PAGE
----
IMR: Places: Ka Leo

[ Ka Leo ]  
Ka Leo
1755 Pope Rd., Bldg. 31-D
Univ. of Hawai`i-Manoa
Honolulu, Hawaii 96822
Web: None

An edited, and thus much better, version of this essay ran in the 1998-'99 UH-Manoa Student Handbook, assembled by the very capable Cora Iezza.

I had some of the best times of my life there. But I would never go back.

Building 31-D — the nondescript brick-shaped building sitting in the armpit of Campus Center — is home to Ka Leo O Hawai'i, the UH-Mänoa campus daily and fourth-largest newspaper in the state.

It was also my second home, when I served as Editor-in-Chief for two years.

Strangely enough, a lot of people don't realize the newspaper's editor, and often the bulk of the executive staff, change at all. To most, Ka Leo will always be Ka Leo, and the newspaper's reputation (usually just a hair above mediocre) seems set in stone even though the people running it (and consequently the editorial opinions and coverage priorities) can shift from semester to semester.

Thanks to a controversy over a cartoon Ka Leo printed in 1990, for example, I was often presumed to be racist or at least anti-Hawaiian — even though I am part Hawaiian myself. And today, long after I've left the Big Chair (even publishing a short-lived alternative campus newspaper in the interim), people still give me story ideas or complain about the latest front page anomaly.

My years — Fall 1995 to Spring 1997 — were an exciting two years, dominated by tuition hikes, budget cuts and the Death of Education March and capped off by the arson attack that closed Campus Center for months. In the middle, there were more budget cuts, lawsuits, dozens of rallies and a volleyball championship or two.

We opened our pages to all flavors of belief, alternately enchanting and enraging every corner of the campus. We learned firsthand how fickle the university community could be when our columns in favor of same-sex marriage went by with a whisper, but our columns against were met with petitions and protests. Our decision to print the Hawaiian language, sans translation, made us far more enemies than friends.

We knew we couldn't please everyone, so we never tried. Instead, we just wanted to make the campus think.

And for most of my tenure (although due more to computer problems than professional conviction), Ka Leo published unusually little wire copy — stories taken from the Associated Press and mainland college papers. The proportion of stories tagged "Ka Leo Staff" — instead of "Kansas Times" or "Toonerville Blatt" — was almost unprecedented.

Yet, two years wasn't long enough to accomplish everything. As Editor-in-Chief, I had the privilege of experiencing the very best a lumbering bureaucracy had to offer. Dreaming big, my staff and I went to our esteemed peers on the Board of Publications with several ideas. A full redesign, an online edition, air-conditioning for the sweltering, decidedly unhealthy Ka Leo Building.

They diligently reacted with motions and amendments and special subcommittees. When most of my fellow editors and I left — whether by option, graduation or excommunication — none had come to fruition.

Air conditioners, it should be noted, did eventually come to Building 31-D. Mysteriously, however, they only cool the enclosed offices of the office manager and publications coordinator — both full-time university staff. I'm confident, of course, that student money will eventually trickle down to benefit actual students.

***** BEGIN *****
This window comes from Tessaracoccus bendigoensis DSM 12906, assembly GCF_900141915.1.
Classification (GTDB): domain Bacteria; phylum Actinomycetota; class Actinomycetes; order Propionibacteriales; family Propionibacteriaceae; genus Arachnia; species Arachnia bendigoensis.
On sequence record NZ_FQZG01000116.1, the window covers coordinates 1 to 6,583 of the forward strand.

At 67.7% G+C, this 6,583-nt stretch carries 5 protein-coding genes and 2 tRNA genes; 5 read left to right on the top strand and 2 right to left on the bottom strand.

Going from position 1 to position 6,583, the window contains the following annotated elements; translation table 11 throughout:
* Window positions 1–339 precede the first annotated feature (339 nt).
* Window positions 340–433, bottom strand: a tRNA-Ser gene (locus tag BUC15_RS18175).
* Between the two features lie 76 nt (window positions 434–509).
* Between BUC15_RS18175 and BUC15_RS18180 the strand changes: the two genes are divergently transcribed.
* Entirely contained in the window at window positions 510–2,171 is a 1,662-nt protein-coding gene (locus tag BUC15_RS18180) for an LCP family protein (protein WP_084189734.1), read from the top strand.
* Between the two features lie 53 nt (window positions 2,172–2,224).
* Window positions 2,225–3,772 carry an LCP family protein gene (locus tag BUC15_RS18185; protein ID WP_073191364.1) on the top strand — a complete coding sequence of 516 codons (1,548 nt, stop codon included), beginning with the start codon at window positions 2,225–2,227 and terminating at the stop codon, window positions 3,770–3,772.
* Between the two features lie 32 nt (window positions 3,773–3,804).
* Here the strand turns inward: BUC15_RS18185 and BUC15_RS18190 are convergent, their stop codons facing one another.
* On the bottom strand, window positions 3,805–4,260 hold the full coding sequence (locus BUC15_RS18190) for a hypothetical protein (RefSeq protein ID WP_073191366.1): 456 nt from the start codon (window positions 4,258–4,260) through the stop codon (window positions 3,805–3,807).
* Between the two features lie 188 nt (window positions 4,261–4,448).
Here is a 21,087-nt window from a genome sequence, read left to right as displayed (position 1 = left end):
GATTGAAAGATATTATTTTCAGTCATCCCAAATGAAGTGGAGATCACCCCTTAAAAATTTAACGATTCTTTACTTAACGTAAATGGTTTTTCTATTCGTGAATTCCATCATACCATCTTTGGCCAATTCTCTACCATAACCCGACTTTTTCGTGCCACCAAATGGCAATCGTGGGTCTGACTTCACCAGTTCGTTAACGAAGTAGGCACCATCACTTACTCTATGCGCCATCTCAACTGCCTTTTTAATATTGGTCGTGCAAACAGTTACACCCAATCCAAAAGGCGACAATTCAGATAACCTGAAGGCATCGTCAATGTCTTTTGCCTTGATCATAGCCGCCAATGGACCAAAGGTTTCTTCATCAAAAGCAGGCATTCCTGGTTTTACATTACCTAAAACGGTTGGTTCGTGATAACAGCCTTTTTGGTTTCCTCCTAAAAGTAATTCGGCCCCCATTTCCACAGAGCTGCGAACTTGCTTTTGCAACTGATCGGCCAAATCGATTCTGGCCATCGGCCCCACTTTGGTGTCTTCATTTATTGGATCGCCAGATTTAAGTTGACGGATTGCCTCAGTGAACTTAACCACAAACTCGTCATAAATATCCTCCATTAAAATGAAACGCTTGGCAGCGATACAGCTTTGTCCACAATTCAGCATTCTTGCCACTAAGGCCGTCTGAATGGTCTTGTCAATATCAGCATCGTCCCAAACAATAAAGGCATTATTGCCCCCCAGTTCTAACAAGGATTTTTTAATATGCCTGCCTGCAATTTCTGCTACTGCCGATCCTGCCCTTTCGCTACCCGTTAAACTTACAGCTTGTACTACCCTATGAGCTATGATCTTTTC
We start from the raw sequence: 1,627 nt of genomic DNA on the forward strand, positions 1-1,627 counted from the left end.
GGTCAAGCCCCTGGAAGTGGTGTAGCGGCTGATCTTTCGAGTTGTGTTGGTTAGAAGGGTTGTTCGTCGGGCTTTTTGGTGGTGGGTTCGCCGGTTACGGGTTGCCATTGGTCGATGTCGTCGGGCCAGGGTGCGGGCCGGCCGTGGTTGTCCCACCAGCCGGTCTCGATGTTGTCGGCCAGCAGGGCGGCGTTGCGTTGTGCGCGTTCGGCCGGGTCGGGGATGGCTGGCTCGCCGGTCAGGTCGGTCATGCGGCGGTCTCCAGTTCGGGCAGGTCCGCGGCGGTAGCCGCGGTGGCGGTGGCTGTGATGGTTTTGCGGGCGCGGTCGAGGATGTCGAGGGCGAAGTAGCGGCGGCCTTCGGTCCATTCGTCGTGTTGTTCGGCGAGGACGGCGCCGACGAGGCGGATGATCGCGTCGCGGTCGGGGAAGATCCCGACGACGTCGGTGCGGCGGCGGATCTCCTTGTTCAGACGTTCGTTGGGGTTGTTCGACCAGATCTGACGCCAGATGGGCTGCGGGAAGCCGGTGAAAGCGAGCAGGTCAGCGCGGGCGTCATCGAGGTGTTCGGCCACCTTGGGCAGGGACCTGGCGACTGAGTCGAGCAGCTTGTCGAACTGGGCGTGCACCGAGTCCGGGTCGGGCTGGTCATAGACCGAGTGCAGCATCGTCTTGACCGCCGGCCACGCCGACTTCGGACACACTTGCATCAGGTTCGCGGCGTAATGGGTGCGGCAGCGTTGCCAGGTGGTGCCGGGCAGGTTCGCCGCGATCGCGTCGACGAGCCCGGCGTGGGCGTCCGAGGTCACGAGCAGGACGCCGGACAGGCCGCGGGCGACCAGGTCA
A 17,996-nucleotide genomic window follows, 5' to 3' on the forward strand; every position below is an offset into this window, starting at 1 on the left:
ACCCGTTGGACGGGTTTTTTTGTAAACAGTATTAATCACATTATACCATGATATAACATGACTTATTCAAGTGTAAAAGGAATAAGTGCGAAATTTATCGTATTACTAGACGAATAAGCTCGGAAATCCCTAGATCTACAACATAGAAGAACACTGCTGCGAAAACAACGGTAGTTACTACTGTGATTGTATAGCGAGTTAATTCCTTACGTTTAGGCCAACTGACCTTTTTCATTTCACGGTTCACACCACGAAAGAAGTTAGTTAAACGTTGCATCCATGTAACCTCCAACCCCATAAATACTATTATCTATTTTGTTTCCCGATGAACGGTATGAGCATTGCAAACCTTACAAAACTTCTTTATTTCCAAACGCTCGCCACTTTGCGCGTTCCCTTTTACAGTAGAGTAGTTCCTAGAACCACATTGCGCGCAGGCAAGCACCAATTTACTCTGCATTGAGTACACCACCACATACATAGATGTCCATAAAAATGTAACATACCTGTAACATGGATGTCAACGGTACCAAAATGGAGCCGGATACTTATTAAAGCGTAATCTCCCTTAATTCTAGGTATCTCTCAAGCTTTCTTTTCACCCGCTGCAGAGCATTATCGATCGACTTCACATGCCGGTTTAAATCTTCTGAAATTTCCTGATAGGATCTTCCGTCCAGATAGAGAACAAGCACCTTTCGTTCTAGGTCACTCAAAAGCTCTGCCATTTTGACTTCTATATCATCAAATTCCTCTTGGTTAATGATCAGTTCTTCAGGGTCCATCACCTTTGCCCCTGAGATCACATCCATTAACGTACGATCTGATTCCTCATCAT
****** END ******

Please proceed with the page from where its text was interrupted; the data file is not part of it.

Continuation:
Bureaucratic frustrations notwithstanding, if you're thinking of becoming a journalist, it's a good idea to spend a sweaty semester or two on the Ka Leo staff. As any local journalist will tell you, having experience on your résumé is no less vital than your degree when it comes to getting a job. And without a doubt, the education you get in the newsroom is just as — or dare I say more — valuable as the one you find in a classroom.

But a warning to those toying with the idea of working there: Ka Leo can swallow you whole. For me and many of my coworkers — many of them now lifelong friends — there was little else to life besides bylines, headlines, one-point lines and deadlines.

There were days we'd be churning out copy well past nightfall. There were times we had nothing better to do but sit around the office and talk shop until sunrise. Utterances of "personal lives" and "free time" are answered only by maniacal laughter, and grades traditionally suffer. Going to class often lost out to getting that one last quote, or finding out why that fire truck was on campus.

I learned a lifetime's worth of journalism skills at Ka Leo... but as a result it'll probably take a lifetime before I graduate with a journalism degree.


I rant so much about Ka Leo, a friend once commented that I must've railed on the topic a thousand times since starting IMR. On a whim, I figured, why not check? Below are the entries in which Ka Leo figured prominently (though there are far more smaller references). I'm not up to a thousand mentions yet, but I'll get there soon.

Jan. 12, 1998
Jan. 13, 1998
Feb. 13, 1998
Feb. 23, 1998
Apr. 2, 1998

May 6, 1998
July 30, 1998
Aug. 24, 1998
Jan. 10, 1999
Feb. 9, 1999

Feb. 11, 1999
Feb. 25, 1999
Aug. 26, 1999
Sept. 2, 1999

© Ryan Kawailani Ozawa · E-Mail: · Created: 13 October 1998 · Last Modified: 02 September 1999